Another unique feature of this building is the exotic materials Mies chooses to use. Plates of high-grade stone materials like veneers of Tinos verde antico marble and golden onyx as well as tinted glass of grey, green, white, as well as translucent glass, perform exclusively as spatial dividers.
Because this was planned as an exhibition pavilion, it was intended to exist only temporarily. The building was torn down in early 1930, not even a year after it was completed. However, thanks to black and white photos and original plans, a group of Spanish architects reconstructed the pavilion permanently between 1983 and 1986.
The Pavilion was not only a pioneer for construction forms with a fresh, disciplined understanding of space, but also for modeling new opportunities for an association of free art and architecture. Mies placed Georg Kolbe's Alba ("Dawn") in the small water basin, leaving the larger one all the more empty. The sculpture also ties into the highly reflective materials Mies used—he chose the place where these optical effects would have the strongest impact; the building offers multiple views of Alba. "From now on, in the sense of equality for juxtaposing building and visual work, sculptures were no longer to be applied retrospectively to the building, but rather to be a part of the spatial design, to help define and interpret it. To the day, one of the most notable examples is the Barcelona Pavilion".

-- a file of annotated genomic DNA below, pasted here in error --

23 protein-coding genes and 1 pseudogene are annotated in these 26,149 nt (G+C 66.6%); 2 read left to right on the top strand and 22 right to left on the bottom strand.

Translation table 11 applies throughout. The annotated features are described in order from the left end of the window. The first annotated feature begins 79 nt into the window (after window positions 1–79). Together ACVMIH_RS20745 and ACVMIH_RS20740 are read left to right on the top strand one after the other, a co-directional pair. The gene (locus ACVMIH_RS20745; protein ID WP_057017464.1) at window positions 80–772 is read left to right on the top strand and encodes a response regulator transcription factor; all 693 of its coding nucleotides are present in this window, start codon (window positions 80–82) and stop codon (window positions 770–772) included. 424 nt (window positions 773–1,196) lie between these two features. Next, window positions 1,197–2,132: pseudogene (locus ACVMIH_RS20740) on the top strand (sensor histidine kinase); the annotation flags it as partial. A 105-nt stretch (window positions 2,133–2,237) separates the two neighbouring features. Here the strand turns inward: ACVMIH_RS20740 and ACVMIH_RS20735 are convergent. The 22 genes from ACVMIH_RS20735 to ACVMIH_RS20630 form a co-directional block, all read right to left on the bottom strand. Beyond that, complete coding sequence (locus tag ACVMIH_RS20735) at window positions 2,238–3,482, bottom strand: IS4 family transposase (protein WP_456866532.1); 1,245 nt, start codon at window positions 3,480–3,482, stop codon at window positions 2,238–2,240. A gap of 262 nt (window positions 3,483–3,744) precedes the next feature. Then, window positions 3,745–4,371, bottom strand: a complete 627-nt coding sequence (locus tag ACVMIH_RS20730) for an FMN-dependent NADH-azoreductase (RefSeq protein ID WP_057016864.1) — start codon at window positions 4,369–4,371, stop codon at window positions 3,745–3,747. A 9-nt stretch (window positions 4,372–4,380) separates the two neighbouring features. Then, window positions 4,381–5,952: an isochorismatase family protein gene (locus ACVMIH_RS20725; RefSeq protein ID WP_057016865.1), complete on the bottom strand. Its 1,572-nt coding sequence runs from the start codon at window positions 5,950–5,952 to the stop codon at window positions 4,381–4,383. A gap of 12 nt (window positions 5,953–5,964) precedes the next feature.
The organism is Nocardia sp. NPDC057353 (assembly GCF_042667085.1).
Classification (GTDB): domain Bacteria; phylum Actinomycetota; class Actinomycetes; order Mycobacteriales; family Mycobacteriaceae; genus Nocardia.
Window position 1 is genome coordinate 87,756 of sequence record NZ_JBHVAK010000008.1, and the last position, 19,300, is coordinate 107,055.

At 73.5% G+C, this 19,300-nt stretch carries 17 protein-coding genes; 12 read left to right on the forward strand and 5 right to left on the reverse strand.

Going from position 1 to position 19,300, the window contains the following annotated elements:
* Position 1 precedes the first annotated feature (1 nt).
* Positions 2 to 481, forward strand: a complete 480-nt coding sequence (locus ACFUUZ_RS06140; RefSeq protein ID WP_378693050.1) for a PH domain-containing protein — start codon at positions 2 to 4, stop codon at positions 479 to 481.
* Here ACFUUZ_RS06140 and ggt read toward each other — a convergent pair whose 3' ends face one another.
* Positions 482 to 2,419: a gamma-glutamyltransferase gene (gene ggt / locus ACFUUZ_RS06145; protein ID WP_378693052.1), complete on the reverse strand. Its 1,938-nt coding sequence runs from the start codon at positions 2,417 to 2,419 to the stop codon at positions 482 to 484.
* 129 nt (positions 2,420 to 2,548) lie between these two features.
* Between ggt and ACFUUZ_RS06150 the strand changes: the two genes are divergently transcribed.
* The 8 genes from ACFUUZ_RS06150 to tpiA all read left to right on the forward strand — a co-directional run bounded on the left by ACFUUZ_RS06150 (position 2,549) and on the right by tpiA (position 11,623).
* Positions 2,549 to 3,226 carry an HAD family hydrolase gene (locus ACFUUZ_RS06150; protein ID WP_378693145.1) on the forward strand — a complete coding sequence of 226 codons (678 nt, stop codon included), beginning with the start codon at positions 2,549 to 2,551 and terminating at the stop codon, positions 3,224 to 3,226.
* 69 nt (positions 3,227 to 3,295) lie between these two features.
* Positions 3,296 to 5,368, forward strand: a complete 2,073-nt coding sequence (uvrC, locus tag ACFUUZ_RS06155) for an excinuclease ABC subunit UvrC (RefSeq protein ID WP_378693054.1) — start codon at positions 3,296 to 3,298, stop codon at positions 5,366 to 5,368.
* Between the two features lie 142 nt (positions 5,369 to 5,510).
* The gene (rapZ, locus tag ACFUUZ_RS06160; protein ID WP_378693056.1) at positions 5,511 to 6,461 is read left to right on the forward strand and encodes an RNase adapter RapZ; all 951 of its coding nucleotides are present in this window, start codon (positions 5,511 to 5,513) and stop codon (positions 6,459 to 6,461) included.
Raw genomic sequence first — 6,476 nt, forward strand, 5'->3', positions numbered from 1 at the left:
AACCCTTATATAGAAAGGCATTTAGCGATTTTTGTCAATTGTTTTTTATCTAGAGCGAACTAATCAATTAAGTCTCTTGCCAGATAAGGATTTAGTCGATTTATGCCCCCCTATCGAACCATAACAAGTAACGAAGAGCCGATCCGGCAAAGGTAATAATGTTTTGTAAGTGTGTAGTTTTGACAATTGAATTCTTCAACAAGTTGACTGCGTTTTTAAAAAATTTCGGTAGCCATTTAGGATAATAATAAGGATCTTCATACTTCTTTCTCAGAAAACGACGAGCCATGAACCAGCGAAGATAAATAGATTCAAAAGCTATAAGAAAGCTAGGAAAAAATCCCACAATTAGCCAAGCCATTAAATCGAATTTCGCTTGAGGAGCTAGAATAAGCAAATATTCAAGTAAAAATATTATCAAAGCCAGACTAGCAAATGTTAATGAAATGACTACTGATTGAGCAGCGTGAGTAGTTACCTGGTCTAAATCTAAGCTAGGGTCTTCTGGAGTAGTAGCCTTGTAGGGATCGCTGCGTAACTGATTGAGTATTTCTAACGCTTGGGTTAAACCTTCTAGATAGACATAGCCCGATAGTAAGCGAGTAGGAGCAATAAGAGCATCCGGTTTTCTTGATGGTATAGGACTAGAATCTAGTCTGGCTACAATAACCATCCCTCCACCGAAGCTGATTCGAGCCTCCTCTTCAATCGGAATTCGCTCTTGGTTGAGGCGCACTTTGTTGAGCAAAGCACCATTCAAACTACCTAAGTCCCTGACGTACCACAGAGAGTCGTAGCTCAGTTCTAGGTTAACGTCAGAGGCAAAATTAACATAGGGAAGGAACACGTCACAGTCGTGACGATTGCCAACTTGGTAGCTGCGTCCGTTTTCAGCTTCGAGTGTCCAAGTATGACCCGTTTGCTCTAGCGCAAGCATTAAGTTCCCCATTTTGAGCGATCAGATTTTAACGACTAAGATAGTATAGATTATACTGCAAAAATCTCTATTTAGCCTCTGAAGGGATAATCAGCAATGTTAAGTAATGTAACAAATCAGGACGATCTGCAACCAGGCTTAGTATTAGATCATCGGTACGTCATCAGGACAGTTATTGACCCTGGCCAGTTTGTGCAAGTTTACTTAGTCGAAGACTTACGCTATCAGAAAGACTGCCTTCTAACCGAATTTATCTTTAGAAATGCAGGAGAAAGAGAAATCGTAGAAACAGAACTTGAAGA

The original 1929 pavilion building, despite its enormous influence on the emerging International Style of architecture, was demolished the year after the International Exhibition when nobody wanted to buy it from the German Government. It was recreated in its original form and on the same site in 1981-1986 by the Barcelona City Council.
Despite its apparently simple rectangular plan, there are almost no corners in the building, or anything that might suggest you are in a box. The generous canopy roof, walls that stop well short of abutting one another, and the floor-to-ceiling glazing break down the distinction between inside and outside. Even the doors are in the form of two halves of an all-glass wall, which rotate not about hinges at their edges, but about a pivot in the floor and ceiling a few inches from the edge: the result is that when opened through ninety degrees each door becomes just another freestanding, parallel glass plane in keeping with the other planes defining the spaces in the building.